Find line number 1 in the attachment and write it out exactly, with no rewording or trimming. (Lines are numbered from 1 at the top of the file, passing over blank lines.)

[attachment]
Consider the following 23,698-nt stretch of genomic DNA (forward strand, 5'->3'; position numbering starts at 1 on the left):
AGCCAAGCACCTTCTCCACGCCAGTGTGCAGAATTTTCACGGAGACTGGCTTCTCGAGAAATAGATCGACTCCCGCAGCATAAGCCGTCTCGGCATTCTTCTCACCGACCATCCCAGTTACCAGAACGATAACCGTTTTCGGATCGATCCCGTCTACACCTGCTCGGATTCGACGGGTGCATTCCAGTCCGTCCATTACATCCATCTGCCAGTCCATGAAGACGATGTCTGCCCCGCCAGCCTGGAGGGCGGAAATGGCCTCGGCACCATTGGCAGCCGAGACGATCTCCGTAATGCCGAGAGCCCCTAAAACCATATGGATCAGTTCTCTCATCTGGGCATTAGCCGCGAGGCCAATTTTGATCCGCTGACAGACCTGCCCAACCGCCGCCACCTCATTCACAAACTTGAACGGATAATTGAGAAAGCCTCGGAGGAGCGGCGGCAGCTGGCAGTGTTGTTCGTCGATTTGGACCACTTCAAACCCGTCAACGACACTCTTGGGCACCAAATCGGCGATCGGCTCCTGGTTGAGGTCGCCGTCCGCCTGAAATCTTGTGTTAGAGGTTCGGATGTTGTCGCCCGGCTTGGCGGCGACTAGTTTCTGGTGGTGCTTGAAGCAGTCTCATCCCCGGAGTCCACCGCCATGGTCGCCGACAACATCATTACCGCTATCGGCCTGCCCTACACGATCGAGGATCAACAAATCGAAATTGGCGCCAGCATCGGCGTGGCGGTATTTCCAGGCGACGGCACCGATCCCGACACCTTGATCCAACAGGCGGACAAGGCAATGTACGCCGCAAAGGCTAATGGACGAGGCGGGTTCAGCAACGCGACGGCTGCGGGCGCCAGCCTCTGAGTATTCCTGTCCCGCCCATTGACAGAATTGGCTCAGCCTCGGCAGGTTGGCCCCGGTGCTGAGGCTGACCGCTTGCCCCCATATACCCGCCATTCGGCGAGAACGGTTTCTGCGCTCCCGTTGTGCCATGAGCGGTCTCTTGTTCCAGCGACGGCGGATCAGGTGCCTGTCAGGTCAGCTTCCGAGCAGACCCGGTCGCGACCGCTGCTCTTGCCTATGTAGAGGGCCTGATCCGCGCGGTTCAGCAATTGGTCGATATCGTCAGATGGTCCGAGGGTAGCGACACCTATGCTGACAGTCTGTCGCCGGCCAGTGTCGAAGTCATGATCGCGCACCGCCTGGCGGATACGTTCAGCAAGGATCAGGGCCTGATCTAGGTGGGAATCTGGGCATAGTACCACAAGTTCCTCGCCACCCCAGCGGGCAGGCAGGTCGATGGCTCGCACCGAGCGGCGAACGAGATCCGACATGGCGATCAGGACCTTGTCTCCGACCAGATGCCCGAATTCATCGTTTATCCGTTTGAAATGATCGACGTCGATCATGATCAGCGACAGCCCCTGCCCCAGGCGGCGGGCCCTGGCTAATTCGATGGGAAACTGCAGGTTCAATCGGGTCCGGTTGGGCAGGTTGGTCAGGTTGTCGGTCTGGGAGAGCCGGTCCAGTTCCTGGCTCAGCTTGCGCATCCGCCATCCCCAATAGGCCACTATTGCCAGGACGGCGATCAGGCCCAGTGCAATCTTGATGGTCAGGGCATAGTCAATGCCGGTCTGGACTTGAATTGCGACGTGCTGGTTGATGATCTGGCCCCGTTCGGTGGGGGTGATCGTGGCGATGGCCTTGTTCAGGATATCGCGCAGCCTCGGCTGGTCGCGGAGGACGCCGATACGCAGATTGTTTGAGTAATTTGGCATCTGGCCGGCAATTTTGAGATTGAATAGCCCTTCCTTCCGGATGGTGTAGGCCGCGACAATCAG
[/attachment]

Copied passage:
Consider the following 23,698-nt stretch of genomic DNA (forward strand, 5'->3'; position numbering starts at 1 on the left):